Part Four is a single chapter long – It’s a number of years later, and Alice is slowly coming to terms with what happened. She is still working (full time in a school, rather than the nomadic lifestyle she had before). Whilst she has convinced herself that her believing reincarnation was a foolish stance, something happens that makes her doubt everything – again.


I’ve tried to keep the summary as short as possible and with minimal spoilers, but there is a lot going on, and it is hard to keep it short. It was interesting way of showing how to get information in a relatively technical world (so telegrams and phones were available) but long before the internet and google maps. The delay in getting confirmation of information led to the inevitable build up in tension, especially around Alice not being able to fit things into the boxes she wanted.



#QuercusSummer #BookReview: Florence Grace by Tracey Rees

Florence Grace

Florrie Buckley is an orphan, living on the wind-blasted moors of Cornwall. It’s a hard existence but Florrie is content; she runs wild in the mysterious landscape. She thinks her destiny is set in stone.

But when Florrie is fourteen, she inherits a never-imagined secret. She is related to a wealthy and notorious London family, the Graces. Overnight, Florrie’s life changes and she moves from country to city, from poverty to wealth.

Cut off from everyone she has ever known, Florrie struggles to learn the rules of this strange new world. And then she must try to fathom her destructive pull towards the enigmatic and troubled Turlington Grace, a man with many dark secrets of his own.

Paper Copy from Quercus Books, in exchange for a review, as part of their #QuercusSummer campaign.

It’s the middle of the 19th Century and Florrie has an enjoyable, if poor, beginning in Cornwall, where she lives with her father and grandmother – at least until her father dies when she is 8. Then she has to drop what schooling she has been getting and start helping her grandmother, skills that put her in good stead for later in life. However, she does get to spend time with Old Rilla, the local wise woman, who brings out her natural affinity with the local environment.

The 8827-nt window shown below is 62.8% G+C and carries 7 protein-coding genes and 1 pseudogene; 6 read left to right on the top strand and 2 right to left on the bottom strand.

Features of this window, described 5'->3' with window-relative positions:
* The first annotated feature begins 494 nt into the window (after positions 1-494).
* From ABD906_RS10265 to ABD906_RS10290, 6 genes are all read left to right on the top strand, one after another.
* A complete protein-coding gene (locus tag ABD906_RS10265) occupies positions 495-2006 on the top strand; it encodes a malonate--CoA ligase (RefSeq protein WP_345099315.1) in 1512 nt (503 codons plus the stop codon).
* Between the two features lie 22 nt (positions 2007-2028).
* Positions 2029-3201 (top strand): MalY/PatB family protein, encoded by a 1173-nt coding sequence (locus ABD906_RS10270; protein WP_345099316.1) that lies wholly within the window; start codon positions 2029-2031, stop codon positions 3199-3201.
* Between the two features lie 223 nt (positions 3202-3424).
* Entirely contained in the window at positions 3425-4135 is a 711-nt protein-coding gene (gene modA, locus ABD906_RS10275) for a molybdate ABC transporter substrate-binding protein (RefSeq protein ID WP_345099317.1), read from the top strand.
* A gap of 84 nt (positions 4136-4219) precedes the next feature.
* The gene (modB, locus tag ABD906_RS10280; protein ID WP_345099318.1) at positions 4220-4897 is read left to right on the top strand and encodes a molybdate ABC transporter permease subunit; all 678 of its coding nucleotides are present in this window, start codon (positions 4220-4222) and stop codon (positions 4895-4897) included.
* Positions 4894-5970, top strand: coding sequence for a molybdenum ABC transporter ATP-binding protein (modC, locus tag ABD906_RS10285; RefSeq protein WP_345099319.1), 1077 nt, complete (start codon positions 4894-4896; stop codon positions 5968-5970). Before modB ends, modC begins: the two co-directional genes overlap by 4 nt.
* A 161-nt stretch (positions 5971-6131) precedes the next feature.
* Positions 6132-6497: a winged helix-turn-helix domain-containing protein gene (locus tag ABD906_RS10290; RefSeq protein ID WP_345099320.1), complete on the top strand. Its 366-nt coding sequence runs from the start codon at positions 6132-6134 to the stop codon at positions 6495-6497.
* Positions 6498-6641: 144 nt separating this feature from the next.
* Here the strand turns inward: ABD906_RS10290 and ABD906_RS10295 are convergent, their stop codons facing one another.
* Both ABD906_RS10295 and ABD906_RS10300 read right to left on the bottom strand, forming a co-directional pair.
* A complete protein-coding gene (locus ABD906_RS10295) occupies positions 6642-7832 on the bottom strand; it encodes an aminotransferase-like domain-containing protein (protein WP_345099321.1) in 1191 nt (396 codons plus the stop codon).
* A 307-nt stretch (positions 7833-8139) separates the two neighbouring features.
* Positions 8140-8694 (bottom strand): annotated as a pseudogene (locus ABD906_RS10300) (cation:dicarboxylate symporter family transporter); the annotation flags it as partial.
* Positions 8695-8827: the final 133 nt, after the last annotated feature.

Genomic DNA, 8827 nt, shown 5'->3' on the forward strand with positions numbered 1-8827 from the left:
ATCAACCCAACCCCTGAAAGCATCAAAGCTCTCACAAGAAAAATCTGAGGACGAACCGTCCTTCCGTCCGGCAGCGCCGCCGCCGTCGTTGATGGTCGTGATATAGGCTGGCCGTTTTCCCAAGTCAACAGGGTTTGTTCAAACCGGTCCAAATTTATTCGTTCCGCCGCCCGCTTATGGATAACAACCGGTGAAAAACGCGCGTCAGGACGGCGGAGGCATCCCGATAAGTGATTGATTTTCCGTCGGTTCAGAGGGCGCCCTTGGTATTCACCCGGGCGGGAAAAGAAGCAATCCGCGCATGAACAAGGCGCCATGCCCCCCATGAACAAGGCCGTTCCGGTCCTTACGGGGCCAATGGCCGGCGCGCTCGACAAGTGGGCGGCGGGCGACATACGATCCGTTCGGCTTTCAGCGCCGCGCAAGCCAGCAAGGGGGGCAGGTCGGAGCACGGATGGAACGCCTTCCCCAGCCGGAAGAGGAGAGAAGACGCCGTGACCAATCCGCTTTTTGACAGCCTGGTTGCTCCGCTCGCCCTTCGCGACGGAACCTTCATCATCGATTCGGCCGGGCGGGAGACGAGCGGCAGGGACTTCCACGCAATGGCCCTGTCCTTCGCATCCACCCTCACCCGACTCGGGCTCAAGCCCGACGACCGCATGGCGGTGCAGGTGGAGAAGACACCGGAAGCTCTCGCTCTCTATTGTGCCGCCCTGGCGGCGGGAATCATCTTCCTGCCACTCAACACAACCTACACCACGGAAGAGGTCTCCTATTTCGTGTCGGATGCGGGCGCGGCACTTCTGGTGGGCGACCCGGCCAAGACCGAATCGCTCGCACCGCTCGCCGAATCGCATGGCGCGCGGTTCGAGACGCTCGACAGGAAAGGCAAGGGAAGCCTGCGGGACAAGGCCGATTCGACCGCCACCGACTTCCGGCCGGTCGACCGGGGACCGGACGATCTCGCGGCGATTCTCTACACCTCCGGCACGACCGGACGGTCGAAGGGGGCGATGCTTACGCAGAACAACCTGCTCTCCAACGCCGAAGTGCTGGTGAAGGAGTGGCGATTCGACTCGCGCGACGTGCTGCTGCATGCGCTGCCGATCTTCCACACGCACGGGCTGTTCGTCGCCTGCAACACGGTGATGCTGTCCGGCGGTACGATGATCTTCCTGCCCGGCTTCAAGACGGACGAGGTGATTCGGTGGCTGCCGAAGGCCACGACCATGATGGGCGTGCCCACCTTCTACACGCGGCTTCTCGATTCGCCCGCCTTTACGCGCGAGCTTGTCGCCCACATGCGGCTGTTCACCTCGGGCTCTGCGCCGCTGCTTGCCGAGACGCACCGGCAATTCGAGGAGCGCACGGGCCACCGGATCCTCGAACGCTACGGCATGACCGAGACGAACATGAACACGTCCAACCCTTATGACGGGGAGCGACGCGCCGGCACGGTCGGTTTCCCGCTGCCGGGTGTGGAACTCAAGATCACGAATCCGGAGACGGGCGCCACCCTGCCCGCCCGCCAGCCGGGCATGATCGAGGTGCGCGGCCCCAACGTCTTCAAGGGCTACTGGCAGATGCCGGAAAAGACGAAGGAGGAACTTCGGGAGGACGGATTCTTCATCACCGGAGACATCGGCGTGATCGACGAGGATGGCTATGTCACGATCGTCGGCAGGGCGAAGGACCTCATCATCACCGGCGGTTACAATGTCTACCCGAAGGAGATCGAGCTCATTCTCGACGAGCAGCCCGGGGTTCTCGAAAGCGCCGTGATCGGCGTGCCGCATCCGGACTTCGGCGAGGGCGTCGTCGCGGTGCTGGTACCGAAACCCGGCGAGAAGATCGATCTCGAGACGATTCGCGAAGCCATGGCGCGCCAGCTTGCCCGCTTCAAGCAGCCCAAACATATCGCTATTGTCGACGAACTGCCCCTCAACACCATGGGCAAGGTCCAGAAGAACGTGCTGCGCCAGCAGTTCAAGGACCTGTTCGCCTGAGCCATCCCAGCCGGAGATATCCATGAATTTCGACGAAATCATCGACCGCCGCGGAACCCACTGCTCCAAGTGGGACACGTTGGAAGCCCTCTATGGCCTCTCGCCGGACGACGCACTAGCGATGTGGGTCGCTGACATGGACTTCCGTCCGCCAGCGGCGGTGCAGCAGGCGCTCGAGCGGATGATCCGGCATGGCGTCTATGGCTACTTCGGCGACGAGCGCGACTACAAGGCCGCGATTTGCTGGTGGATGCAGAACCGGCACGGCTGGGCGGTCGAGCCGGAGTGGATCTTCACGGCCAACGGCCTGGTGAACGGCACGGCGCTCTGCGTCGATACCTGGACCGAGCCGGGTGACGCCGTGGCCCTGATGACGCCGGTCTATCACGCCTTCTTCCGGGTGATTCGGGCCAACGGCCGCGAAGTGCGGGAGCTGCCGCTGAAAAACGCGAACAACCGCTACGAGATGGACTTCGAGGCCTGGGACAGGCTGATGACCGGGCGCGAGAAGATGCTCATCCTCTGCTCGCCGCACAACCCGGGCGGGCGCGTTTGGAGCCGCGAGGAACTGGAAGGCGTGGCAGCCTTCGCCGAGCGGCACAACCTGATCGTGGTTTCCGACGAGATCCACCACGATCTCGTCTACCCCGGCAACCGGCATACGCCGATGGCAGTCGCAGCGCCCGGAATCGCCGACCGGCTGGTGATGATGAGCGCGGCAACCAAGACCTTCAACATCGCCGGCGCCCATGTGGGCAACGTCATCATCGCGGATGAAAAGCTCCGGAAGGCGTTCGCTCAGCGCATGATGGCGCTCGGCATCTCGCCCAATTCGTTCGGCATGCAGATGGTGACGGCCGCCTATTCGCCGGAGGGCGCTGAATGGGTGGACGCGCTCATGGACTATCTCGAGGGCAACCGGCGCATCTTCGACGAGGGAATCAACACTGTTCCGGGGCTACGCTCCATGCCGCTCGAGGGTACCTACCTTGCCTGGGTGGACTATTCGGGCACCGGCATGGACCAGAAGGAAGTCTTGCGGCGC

However, she’s not long into her teens when her grand mother dies, and she is sent to live with her mother’s family – the wayward Graces in London, whose Grandfather – Hawker – is trying to pull the family’s finances up by the bootstraps. Florrie, now called Florence, gets on well with two of her cousins (Turlington in particular), but reacts badly with the rest of the family, as they try and make her acceptable to London Society. The majority of the book is Florence trying to strike the middle ground, and deal with her growing feelings for the troubled Turlington, but after a few years realises that she has lost herself, and that should she tie herself to Turlington she will never be happy. Finally she remembers that everything is a circle, and returns home to Cornwall, not quite the same but not totally different.

It is good to see Florrie mature over the 5 or so years that she is away, and learn to use her knowledge and skills – the period after Hawker dying means that the power and situation has been flipped on it’s head, and the hard work that she grew up doing suddenly became vital rather than something to be ashamed of. Her friendship with Rebecca allows her the escape of outside friendship to give her an escape valve and give another outlook on situations. In particular it allows her to come to terms with her Aunt and female cousins (who, after the early part of the book, disappear into the background, rarely to be heard of again).

It was an easy and enjoyable read, with a decent comparison between the open spaces of Cornwall and the tight, dirty space of London where you can barely see the sky. Whilst things move forward, life can also move in a Circle, both on a personal level and a family scale.